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Parliament to Use Security Forces for FTA Motion Review

Posted December. 18, 2008 07:26,   


The National Assembly for the first time invoked its right to use security forces in its building yesterday, a day prior to reviewing a motion on ratifying the free trade agreement with the United States.

Park Jin, chairman of the Assembly`s Foreign Affairs, Trade and Unification Committee, said, “The right to use security forces has been invoked to prevent physical intervention on the submission of the FTA motion, which the main opposition Democratic Party said it would take.”

As a result, only members of the committee can enter the Assembly’s conference hall until its general meeting ends today. Anyone who disobeys the order will face the charge of obstruction of justice.

“It’s a matter that should be settled through discussion. It’s absurd to think that it can be deterred by physical means,” said Hwang Jin-ha, the ruling Grand National Party’s chief negotiator for the committee. “Even at the cost of exercising the right to use security forces, we have to ensure that the meeting proceeds.”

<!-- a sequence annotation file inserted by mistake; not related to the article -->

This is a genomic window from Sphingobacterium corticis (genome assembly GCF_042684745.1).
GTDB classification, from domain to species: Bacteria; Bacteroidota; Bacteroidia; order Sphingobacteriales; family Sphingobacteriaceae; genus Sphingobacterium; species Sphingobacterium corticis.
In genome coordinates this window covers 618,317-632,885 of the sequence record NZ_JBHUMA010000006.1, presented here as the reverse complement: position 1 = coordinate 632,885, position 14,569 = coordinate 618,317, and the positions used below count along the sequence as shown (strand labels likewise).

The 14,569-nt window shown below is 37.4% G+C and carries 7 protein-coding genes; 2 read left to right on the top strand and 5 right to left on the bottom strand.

At yesterday’s joint meeting with its supreme council members and lawmakers belonging to the committee, the Democratic Party decided to pass the motion for the agreement’s ratification within 30 days at the Assembly once the new U.S. administration submits a motion on the accord.

“Having passed next year’s budget bill, the ruling party seems ready to wage war,” said Moon Hak-jin, the Democratic Party’s chief negotiator for the committee. “If the ruling party chooses war, it leaves us with no option.”

In preparation for physical clashes at today’s meeting, the Democratic Party replaced party leader Chung Sye-kyun and Shin Nak-kyun, who are members of the committee, with Kim Yung-rok and Kim Woo-nam.

If the ruling party pushes to lay the motion before the Assembly today, its rival plans to resort to force, including scuffling and occupying the podium.

Both leaders of the two parties are not budging from their stances.

On the handling of controversial bills, ruling party floor leader Hong Joon-pyo told a joint meeting, “To make the people fully aware that the administration has changed, we should swiftly pass them.”

Having witnessed the ruling party unilaterally pass the 2009 budget bill, leaders of the opposition party, including its chairman Chung and floor leader Won Hye-young, dare not mention “dialogue and negotiations.”

“If leaders show a moderate approach once again, hardliners including the Democratic Coalition could demand their replacement,” said a senior official of the Democratic Party. “Since there is strong discontent against the leadership, they cannot help but take a hard-line stance.”

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